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|Title:||Housing Tenure Change in the City of Toronto From 1971 to 1988|
|Abstract:||<p> This thesis examines the change in housing tenure in the City of Toronto. The trends of tenure are described briefly between 1951 to 1971, for the city, as well as for the CMA. Specifically examined is the period from 1971 to 1988, in the City of Toronto. </p> <p> There is a continual decline in the rate of home ownership from 1951 to 1971, even though the absolute number of homeowners is increasing. This can be seen in the city, as well as the suburbs, and outlying areas. The overall decline in the rate may be due to the apartment boom of the 1960's, which can be associated with the baby boom from a few years earlier. Also suburbanization was occurring which certainly had an effect on home ownership. </p> <p> Similarly, ownership rates continued to decline between 1971 to 1986, although the absolute numbers were higher than tenants, and was steadily increasing. Gentrification and condominium construction certainly was associated with this absolute increase in home ownership. A closer look at the city reveals certain census tracts are increasing in home ownership at a higher rate than others. By looking at certain demographic characteristics, it is possible to see the changing social geography of these areas. </p> <p>The period 1986 to 1988 incurred tremendous condominium construction. The city during this time increased in ownership rates. Changing lifestyles and desires of the people living in the city caused a demand for condominiums. </p> <p> It is important to examine these trends and patterns of the city and the outlying areas to be kept informed of the changing social and economic geography of the city. </p>|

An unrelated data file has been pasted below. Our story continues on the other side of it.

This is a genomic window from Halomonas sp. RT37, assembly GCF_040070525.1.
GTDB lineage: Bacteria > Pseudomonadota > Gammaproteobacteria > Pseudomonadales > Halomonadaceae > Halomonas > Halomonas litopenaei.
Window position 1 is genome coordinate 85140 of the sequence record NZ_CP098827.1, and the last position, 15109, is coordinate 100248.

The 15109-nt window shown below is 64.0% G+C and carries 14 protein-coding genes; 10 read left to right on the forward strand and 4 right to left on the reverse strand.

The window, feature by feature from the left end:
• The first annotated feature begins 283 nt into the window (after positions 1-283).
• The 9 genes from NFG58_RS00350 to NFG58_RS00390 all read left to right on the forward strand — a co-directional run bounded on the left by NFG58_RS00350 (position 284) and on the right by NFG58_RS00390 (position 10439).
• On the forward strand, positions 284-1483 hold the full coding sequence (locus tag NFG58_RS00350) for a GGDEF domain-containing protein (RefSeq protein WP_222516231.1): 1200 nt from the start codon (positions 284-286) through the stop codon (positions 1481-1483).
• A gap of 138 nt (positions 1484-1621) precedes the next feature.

|Appears in Collections:||Open Access Dissertations and Theses|
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